By Kamaya Jayatissa –
“Peace begins with a smile.” -Mother Teresa
An assessment of women’s contribution and influence in post-war situations is essential in providing a new perspective; one could even say a new direction for peace.
Emphasizing the importance of women’s participation in peace-building processes was not a priority for most States for decades. It was only in October 2000 that the first resolution on women, peace and security, was unanimously adopted by the United Nations Security Council (UNSCR 1325). Resolution 1325 marked the first time the Security Council specifically addressed the disproportionate impact of armed conflict on women. Not only does it recognize the under-utilized contributions women make to conflict prevention, conflict resolution and peace-building but it also encourages States to consider women’s inclusion in post-war reforms (reforms pertaining to security, judicial, constitutional and electoral processes). Mostly, rather than considering them simply as war-victims, the resolution stresses the importance of women’s equal and full participation as active agents in peace and security.
Many studies revealed the significant contribution that can be made by women in regard to peace and national reconciliation. However, such contribution can be possible only if they are empowered to participate in post-war decision making processes and other settlements that are made to bring about peace. This concerns especially women who have lost their sons, their husbands, their lands and are now rebuilding their lives. In fact, these same researches also point out the existence of gendered perceptions which lower the capacity and general potential of women in society.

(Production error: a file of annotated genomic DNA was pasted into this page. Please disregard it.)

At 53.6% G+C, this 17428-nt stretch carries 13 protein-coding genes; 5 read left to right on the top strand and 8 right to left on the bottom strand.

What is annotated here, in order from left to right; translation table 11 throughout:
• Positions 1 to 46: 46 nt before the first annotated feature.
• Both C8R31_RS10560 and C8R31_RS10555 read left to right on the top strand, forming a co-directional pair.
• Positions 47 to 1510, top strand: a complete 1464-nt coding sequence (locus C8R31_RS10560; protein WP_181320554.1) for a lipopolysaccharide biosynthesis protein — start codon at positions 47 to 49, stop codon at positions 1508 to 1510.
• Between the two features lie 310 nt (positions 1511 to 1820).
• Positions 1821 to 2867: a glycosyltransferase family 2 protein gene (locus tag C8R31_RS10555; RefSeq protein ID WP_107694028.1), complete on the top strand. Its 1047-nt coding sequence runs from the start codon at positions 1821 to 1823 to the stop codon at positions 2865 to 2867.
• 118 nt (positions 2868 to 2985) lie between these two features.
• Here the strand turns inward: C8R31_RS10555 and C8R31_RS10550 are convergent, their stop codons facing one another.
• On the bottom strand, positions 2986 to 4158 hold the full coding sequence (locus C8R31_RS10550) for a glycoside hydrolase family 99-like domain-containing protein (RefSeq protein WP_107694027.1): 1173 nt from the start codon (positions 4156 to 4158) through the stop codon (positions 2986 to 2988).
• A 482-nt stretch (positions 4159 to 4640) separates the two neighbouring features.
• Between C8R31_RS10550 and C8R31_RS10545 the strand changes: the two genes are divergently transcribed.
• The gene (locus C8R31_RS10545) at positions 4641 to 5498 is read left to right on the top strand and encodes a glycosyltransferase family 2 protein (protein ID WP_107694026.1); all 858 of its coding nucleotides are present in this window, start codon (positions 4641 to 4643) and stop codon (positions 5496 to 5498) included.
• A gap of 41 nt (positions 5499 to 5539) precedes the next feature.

In Sri Lanka, nearly 80% of the refugees and IDPs were women and children. Among the most vulnerable groups during times of conflict, women are often considered to be more susceptible to marginalization and poverty. Whether they are war widows, former combatants, victims or survivors of war, their understanding of war becomes multifaceted. Due to this complexity, their vision as peace-makers will vary depending on their respective experiences, responsibilities and needs. Therefore, rather than restricting themselves or been restricted to the roles of wife and mother, women should be empowered to build their own perspective in order to develop it for larger achievements such as restoring peace and the process of social transition.
Despite the numerous grass root level initiatives such as ‘Women for Peace’, ‘The (Northern) Mothers’ Front’ or ‘Women’s Rural Development Societies’ which focused on women’s concerns and advocacy for peace, no recognition was clearly given to women in formal processes. Representing different communities, these peace activists have sometimes even come together to promote causes and interests that were common to them by developing links and solidarity across ethnic barriers.